The last major primary contests of 2010 went out with a bang. In Delaware and New York "outsider" candidates defeated those supported by the Republican establishment. While in New Hampshire, Republican Attorney General Kelly Ayotte, who has the unique distinction of being supported by both Sarah Palin and national Republicans, successfully fought off a late-race challenge from Tea Party favorite Ovide Lamontagne.
What does all of this mean for November?
1) In Delaware, while Tea Party activists are celebrating Christine O'Donnell's victory, it's Democrats who are the most thankful. By beating the popular -- and more electable GOP Rep. Mike Castle -- O'Donnell is now a decided underdog against New Castle Co. executive Chris Coons, a Democrat.
Moreover, it makes the chances of a Republican takeover of the Senate a whole lot longer. Delaware was supposed to be a "gimmie" for the GOP. Most handicappers (us included) had Delaware leaning Republican in the November election. Last night, political analyst Stu Rothenberg moved the race to lean Democrat, as did ABC News. We expect that others will soon follow.
Watch Jonathan Karl's Delaware Campaign Notebook here and here.
On Fox News last night, former adviser to President George W. Bush, Karl Rove questioned O'Donnell's record, her "checkered" background, and predicted that she would cost the Republicans an important seat.
Republican leaders told ABC's Jonathan Karl they will not spend a dime on the race because they do not believe she has a chance of winning.
O'Donnell, who credits Sarah Palin with making the critical difference in her campaign, today called that "a shame."
"I was ahead in the general election according to Rasmussen, before this Republican cannibalism started," she said on "GMA" this morining. "So if they were serious about winning we can repair the damage done and move forward and that is a challenge I put out to them. And if not I truly believe that we can win."
2) Attorney General Kelly Ayotte had long been considered the strongest candidate for Republicans in the New Hampshire Senate race and her victory over Lamontagne comes as a relief to party leaders seeking to hang on to Sen. Judd Gregg's seat.
A WMUR-TV Granite State Poll taken in July showed her beating Democratic Rep. Paul Hodes by 8 points, while Tea Party favorite Lamontagne trailed Hodes by 6 points.
Even so, Ayotte's had a rough summer and may not be as well-positioned as she was in July. She's had a spate of bad press and both Hodes and one of her primary opponents, Bill Binnie, launched negative attacks on her. For his part, Lamontagne ran as the "happy warrior" and stayed out of the fray. Still, Lamontagne had just $109,000 in his campaign bank account compared to over $1.2 million for Hodes.
3) While it is indeed a surprise for Castle to have lost -- given all the advantages he had in this race -- it really shouldn't have been. After all, Castle embodies all the things that a candidate doesn't want to be in this environment: he's been on the ballot in Delaware since 1980, he's no spring chicken (he's 70) and he's a moderate running in a Republican primary.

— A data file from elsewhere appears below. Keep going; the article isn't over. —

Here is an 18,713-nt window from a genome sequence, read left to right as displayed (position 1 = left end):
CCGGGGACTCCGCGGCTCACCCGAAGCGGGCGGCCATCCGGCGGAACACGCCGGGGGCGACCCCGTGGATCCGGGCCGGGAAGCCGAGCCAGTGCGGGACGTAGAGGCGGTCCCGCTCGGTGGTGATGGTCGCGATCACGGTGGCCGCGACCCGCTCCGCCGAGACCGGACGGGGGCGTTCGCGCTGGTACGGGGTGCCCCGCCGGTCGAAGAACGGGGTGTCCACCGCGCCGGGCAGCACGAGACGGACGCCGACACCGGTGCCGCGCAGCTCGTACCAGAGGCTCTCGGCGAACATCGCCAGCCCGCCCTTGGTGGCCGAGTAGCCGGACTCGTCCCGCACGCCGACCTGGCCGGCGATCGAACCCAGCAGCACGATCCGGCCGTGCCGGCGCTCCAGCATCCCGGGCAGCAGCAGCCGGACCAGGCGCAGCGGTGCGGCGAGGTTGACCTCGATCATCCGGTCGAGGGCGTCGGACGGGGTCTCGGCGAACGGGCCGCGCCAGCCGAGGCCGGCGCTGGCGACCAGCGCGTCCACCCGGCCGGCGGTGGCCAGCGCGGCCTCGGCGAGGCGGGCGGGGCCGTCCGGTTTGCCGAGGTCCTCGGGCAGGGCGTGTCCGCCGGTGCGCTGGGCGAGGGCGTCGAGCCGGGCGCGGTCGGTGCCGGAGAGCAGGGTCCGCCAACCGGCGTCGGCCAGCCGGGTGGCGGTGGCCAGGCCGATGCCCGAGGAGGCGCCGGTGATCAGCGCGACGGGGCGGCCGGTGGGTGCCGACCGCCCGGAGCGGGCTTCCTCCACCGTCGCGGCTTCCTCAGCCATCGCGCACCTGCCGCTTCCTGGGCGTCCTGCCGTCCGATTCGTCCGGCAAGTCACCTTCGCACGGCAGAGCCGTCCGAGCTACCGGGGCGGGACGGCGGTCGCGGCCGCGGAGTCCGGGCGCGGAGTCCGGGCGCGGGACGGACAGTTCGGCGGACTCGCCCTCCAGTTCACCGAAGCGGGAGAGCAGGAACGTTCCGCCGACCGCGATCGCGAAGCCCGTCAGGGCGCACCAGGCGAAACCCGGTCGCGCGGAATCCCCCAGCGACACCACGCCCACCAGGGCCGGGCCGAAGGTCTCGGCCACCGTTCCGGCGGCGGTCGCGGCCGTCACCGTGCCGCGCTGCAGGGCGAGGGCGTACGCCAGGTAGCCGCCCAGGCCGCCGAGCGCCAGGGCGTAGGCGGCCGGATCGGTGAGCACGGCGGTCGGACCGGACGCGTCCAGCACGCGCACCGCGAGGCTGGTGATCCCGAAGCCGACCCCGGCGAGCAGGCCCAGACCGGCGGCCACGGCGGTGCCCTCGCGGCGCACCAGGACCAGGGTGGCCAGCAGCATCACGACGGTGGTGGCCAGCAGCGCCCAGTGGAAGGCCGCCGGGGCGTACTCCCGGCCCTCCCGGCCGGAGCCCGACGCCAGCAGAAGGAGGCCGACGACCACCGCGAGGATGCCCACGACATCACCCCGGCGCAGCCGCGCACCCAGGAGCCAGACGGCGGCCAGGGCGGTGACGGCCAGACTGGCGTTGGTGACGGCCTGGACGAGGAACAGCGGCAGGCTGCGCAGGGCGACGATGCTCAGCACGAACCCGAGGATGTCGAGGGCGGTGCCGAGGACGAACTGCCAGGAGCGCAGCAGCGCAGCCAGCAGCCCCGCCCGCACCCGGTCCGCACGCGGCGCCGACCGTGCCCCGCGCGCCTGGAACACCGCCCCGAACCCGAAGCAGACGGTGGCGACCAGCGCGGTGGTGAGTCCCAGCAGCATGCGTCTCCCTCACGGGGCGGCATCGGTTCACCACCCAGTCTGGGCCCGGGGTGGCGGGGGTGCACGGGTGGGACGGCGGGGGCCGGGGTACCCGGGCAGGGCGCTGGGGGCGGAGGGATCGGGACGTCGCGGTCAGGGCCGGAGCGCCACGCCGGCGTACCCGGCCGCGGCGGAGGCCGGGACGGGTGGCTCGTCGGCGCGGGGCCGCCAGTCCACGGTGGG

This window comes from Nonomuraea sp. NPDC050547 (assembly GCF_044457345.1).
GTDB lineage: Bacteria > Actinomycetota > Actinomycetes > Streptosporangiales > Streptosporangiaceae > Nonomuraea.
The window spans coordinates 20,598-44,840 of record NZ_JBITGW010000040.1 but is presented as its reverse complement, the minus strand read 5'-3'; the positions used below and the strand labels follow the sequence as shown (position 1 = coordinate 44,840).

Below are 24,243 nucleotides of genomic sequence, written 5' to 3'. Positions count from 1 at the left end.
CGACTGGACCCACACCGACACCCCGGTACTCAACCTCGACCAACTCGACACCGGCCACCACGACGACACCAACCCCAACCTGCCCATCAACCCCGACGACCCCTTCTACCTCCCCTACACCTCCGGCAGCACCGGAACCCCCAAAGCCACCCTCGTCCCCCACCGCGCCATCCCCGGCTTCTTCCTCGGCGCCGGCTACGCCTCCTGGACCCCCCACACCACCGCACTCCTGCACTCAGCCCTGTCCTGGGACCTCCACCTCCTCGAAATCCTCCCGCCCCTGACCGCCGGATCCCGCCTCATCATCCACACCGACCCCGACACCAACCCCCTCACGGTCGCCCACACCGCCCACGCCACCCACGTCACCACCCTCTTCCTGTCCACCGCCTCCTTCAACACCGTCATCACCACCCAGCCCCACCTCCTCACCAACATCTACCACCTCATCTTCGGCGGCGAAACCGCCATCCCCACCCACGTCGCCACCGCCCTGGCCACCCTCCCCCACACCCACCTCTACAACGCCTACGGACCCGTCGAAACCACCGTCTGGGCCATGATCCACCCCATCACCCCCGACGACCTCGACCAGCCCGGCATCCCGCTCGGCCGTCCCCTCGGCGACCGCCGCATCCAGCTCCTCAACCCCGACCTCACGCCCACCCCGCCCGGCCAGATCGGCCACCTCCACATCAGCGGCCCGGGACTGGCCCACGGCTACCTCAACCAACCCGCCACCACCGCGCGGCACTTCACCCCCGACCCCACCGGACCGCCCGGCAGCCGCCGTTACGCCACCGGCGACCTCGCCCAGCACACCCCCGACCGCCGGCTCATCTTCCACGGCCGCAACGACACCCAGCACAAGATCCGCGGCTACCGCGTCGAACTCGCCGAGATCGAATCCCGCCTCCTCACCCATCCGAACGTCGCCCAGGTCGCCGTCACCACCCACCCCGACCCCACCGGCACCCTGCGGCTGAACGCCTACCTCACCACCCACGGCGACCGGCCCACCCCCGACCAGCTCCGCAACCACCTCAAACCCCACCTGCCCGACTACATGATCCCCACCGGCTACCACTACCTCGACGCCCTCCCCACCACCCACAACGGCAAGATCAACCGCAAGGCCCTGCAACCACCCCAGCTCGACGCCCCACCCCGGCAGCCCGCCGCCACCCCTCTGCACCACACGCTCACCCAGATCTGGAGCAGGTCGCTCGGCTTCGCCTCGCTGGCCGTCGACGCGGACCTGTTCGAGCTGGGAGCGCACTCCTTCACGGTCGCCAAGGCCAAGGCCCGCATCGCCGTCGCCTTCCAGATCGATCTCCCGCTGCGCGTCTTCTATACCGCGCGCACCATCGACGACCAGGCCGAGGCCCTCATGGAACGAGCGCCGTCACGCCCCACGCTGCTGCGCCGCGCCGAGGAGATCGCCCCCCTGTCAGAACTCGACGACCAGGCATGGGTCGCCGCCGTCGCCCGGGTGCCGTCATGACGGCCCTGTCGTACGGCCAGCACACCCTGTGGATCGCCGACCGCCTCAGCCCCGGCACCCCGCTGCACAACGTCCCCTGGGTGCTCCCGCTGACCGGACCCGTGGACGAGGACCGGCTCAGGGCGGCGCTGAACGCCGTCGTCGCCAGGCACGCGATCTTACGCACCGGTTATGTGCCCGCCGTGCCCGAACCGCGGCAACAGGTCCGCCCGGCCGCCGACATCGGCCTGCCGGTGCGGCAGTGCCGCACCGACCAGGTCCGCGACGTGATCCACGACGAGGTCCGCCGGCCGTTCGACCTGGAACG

4) In the wake of the surprising loss of Sen. Lisa Murkowski, R-Alaska, Republicans were quick to point out that she didn't take their advice to go negative on her opponent, Joe Miller. In Delaware, however, Castle heeded their warnings and attacked O'Donnell relentlessly. The local papers ran plenty of stories about O'Donnell that cast her in an unflattering light. And, he even got help from the Delaware Republican Party in attacking O'Donnell as a fringe candidate with a checkered past. None of it mattered.
This should be a sobering sign to national Democrats who are counting on a similar strategy to beat many of these Tea Party candidates this fall. To be sure, comparing a Republican primary electorate to a general election electorate is apples and oranges. Even so, it's abundantly clear that these are not typical times. Frustration and anger with the status quo is so intense that what might give voters pause a couple years ago, might not matter as much this year.
5) In New York, given Democratic state Attorney General Andrew Cuomo's huge warchest and big lead in the polls, the conventional wisdom has long held that regardless of who he faced this fall, he was the odds-on-favorite. However, it's worth taking Republican Carl Paladino seriously. Yes, he has lots of personal baggage. But, he's also got lots of money (primary loser Rick Lazio didn't) and a "mad as hell" message that's obviously got some appeal in a state where political corruption and incompetence runs rampant.
6) In another major upset, Washington, D.C. mayor Adrian Fenty lost his reelection bid to council chairman Vincent Gray. Under Fenty, crime dropped and scores at schools improved, but opinion polls time and again showed voters considered the mayor disconnected. Fenty took much heat for his support of DC Schools Chancellor Michelle Rhee, whose performance-based system for schools led to a dismissal of a number of teachers and principals.